Analysts expected Eli Lilly’s Forteo to be the big challenge standing in the way of new Radius bone drug Tymlos. But Express Scripts apparently has other ideas.
On Monday, the PBM giant said Forteo would get the boot from its 2018 national preferred formulary, and it listed Tymlos among its preferred alternatives.
It’s a big win for the Massachusetts biotech, which recently brought on Novo Nordisk vet Jesper Høiland as CEO to guide its transition into a launch-phase company. Back in May, Jefferies’ Eun Yang wrote that despite Tymlos’ $19,500-per-year, cheaper-than-Forteo price tag, he saw “limited upside” from the newcomer thanks to “significant commercial challenges.”
But if anyone loves a good discount, it’s PBMs—and Express Scripts in particular, which has long been vocal about lowering drug prices and has amped up its formulary management strategy accordingly. It made waves back in 2014 by cutting a discount deal with AbbVie that would exclude Gilead’s pricey hep C meds, and the list of meds excluded from its top formulary numbered 80 or more for 2016 and 2017.
Express Scripts has been "very open to this responsible pricing strategy as a way to kind of make sure that the lower price benefits actually got to the patients," Radius chief commercial officer David Snow said in an interview. "They made an independent decision here around their own formulary, but they were very responsive early on to the message and you see it playing out here.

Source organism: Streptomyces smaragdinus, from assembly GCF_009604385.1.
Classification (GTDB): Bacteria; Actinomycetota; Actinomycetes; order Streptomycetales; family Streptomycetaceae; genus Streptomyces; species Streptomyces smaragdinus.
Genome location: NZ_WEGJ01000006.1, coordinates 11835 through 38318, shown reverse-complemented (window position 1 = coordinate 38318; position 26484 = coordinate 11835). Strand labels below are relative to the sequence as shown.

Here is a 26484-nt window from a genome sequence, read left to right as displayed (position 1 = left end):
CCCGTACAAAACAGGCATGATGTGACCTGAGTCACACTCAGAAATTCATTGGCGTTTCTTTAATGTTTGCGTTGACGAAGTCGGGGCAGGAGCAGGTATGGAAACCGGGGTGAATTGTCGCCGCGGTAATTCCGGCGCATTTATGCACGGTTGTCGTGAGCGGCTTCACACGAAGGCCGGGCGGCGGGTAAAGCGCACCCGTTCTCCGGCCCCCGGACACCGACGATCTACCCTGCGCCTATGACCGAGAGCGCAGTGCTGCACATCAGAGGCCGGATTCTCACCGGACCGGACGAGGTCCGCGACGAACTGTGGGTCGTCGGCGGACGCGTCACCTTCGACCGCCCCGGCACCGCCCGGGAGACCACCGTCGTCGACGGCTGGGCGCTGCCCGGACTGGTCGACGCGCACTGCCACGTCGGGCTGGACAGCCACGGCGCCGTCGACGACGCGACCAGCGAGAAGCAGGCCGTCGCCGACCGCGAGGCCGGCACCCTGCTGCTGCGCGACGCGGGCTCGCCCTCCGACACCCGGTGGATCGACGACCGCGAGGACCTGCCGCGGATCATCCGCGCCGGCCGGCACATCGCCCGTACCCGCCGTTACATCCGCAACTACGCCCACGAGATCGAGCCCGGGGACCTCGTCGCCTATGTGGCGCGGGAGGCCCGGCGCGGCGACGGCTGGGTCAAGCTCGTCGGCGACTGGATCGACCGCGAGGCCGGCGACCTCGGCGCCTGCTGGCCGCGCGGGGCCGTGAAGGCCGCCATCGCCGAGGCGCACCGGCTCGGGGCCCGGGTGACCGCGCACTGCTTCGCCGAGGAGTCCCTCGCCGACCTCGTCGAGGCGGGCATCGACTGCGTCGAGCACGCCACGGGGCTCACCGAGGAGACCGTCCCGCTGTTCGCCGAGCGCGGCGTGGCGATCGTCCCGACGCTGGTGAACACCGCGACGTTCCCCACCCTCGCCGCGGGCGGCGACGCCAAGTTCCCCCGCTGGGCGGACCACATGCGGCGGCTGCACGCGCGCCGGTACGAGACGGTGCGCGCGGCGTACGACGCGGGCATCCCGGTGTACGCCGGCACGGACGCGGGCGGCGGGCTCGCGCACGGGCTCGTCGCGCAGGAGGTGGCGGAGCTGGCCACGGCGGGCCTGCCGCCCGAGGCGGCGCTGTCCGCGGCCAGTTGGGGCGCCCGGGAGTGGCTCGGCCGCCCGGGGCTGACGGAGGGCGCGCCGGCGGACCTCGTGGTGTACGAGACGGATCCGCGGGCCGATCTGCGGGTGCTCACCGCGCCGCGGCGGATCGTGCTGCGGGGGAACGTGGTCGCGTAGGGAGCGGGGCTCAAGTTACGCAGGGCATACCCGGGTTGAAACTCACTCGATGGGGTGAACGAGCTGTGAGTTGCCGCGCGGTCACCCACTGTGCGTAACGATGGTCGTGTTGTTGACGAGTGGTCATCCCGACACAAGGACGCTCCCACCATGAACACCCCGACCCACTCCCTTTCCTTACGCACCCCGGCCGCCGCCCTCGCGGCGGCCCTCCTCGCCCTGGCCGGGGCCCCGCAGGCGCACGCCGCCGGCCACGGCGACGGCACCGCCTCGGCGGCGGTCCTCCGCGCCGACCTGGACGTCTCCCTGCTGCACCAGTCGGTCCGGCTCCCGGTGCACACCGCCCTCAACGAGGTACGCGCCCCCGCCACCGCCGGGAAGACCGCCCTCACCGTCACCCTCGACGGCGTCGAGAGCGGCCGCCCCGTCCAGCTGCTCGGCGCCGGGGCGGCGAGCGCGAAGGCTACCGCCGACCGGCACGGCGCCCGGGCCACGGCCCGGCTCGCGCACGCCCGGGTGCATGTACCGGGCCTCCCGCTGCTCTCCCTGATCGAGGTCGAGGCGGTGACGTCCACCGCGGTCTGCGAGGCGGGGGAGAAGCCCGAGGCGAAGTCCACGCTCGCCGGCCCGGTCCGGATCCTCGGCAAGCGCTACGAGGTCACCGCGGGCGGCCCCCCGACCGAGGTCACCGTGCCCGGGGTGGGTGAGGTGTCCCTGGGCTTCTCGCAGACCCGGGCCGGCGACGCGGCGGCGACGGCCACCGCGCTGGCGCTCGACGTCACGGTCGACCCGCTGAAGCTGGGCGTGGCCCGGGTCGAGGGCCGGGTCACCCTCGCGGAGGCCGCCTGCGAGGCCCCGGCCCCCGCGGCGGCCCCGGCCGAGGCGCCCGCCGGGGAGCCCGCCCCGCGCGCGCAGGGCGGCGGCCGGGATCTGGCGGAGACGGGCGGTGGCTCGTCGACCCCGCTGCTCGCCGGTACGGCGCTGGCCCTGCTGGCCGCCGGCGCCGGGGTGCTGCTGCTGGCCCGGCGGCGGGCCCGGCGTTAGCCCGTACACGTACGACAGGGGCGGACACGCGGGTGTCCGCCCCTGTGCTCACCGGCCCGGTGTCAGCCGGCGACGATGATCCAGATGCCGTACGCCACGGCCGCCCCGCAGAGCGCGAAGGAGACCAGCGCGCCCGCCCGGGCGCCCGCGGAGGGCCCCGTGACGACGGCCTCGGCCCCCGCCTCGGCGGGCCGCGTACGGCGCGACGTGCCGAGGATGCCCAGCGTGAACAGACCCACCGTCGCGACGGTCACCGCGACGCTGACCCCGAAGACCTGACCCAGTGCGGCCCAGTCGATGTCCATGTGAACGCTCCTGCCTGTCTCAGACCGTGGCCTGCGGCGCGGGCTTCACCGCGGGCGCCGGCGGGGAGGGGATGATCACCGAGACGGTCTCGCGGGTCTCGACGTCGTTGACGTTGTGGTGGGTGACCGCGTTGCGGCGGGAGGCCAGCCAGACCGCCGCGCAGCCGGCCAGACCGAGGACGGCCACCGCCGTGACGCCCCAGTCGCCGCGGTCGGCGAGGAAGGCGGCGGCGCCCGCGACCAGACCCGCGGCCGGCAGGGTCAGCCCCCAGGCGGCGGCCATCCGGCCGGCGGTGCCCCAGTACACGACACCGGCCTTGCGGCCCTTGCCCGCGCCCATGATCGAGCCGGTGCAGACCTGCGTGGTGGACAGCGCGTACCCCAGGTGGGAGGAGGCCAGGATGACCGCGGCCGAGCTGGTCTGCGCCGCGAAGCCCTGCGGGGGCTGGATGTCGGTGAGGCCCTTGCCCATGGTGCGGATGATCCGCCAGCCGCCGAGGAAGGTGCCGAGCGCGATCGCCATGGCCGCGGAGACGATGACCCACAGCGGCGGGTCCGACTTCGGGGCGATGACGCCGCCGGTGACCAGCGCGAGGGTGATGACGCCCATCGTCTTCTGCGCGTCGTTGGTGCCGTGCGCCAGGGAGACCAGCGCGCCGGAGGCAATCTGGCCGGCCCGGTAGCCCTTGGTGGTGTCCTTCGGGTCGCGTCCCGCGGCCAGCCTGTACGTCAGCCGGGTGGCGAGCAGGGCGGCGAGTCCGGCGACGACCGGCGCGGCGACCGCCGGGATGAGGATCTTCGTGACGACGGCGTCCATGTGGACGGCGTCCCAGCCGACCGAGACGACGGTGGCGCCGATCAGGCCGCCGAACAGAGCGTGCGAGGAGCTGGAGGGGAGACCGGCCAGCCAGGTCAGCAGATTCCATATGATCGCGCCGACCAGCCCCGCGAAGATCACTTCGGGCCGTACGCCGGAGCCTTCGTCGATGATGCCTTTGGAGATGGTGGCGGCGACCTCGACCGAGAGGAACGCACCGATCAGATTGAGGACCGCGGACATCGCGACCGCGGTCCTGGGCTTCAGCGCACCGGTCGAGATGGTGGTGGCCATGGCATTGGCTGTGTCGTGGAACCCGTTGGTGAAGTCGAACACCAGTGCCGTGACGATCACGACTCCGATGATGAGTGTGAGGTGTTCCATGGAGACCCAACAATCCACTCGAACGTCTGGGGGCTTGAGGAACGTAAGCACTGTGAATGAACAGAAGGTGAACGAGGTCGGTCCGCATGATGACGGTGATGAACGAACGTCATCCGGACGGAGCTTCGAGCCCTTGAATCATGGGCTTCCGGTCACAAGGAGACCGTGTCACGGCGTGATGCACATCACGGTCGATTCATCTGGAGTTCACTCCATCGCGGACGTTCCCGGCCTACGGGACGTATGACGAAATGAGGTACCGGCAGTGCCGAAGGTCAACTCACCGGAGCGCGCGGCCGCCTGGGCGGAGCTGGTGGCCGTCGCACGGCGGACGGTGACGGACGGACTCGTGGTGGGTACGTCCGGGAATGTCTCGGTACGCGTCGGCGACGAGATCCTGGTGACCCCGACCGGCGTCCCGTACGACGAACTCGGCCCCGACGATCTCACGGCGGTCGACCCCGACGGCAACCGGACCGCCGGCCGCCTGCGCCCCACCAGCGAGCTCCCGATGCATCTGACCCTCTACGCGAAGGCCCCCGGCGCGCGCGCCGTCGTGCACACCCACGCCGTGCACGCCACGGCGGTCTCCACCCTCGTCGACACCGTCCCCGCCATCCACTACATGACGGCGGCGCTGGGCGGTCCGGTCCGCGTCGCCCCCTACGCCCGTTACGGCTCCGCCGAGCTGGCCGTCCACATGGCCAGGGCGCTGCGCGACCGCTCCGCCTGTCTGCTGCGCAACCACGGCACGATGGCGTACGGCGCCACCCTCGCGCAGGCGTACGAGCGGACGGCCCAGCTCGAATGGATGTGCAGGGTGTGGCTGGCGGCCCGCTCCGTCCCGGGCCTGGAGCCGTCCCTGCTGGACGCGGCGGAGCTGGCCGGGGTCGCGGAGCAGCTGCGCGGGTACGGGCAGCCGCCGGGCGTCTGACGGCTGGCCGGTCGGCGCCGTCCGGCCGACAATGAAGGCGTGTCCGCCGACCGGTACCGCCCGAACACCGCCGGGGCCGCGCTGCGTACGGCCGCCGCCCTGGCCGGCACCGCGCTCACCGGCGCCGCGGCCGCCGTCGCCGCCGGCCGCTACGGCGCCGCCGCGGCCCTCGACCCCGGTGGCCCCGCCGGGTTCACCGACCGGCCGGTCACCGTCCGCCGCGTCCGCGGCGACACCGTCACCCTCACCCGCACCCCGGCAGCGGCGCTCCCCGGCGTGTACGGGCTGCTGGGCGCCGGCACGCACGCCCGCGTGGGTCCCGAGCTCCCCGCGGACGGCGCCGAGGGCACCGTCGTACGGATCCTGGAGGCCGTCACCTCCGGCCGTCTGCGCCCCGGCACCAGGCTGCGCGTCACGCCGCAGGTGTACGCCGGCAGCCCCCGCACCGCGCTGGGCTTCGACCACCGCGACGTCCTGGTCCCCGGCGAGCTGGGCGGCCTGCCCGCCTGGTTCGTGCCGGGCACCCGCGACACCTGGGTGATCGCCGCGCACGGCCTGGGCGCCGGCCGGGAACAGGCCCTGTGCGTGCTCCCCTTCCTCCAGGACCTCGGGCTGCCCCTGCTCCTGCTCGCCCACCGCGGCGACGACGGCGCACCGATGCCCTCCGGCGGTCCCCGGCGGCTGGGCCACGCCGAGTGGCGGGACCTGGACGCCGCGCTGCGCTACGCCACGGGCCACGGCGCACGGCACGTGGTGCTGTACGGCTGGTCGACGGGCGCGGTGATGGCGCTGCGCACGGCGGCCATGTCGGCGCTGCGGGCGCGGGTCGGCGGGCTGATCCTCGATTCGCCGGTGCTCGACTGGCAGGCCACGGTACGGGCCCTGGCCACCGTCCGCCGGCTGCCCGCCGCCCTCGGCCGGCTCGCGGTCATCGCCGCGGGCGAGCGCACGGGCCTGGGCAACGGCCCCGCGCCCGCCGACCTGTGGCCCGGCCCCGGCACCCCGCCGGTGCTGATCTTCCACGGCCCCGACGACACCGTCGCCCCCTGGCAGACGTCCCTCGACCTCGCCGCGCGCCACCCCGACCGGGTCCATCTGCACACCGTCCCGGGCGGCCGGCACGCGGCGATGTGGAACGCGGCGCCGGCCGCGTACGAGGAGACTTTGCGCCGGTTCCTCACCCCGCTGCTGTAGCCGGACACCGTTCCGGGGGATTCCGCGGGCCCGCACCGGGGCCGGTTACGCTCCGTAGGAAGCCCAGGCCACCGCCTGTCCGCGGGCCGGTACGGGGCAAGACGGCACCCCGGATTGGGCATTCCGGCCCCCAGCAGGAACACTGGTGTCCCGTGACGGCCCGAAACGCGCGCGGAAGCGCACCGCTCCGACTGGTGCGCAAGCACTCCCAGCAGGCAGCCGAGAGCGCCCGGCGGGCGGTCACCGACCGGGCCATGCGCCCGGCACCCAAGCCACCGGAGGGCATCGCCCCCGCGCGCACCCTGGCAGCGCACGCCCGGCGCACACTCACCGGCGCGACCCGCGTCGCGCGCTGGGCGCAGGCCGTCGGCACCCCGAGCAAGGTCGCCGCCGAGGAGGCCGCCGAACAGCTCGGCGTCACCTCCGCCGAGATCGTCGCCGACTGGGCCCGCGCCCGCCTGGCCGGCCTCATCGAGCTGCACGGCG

"Early on in launch, this kind of opportunity doesn’t come very often. I’ve been in the industry for 30 years, and it’s always been a challenge with the payers," he added.
Meanwhile, the Forteo lockout isn’t the first big break Radius has gotten since its Tymlos’ April FDA approval. Last month, U.S. regulators handed Amgen—maker of candidate romosozumab, a med industry-watchers thought would give Tymlos a run for its money—a complete response letter, asking that the Big Biotech and partner UCB resubmit their application after submitting more data.
And there’s one other issue: The data the FDA wants come from a study pitting romosozumab against Merck’s Fosamax that turned up an imbalance in “serious cardiovascular adverse events,” Amgen said in May. Evercore ISI analyst Umer Raffat at the time called the news “clearly negative, and very surprising” at the time, while Leerink Partners’ Geoffrey Porges set the probability of an eventual romosozumab approval at 50-50.
Editor's note: This story has been updated with comments from Radius' chief commercial officer.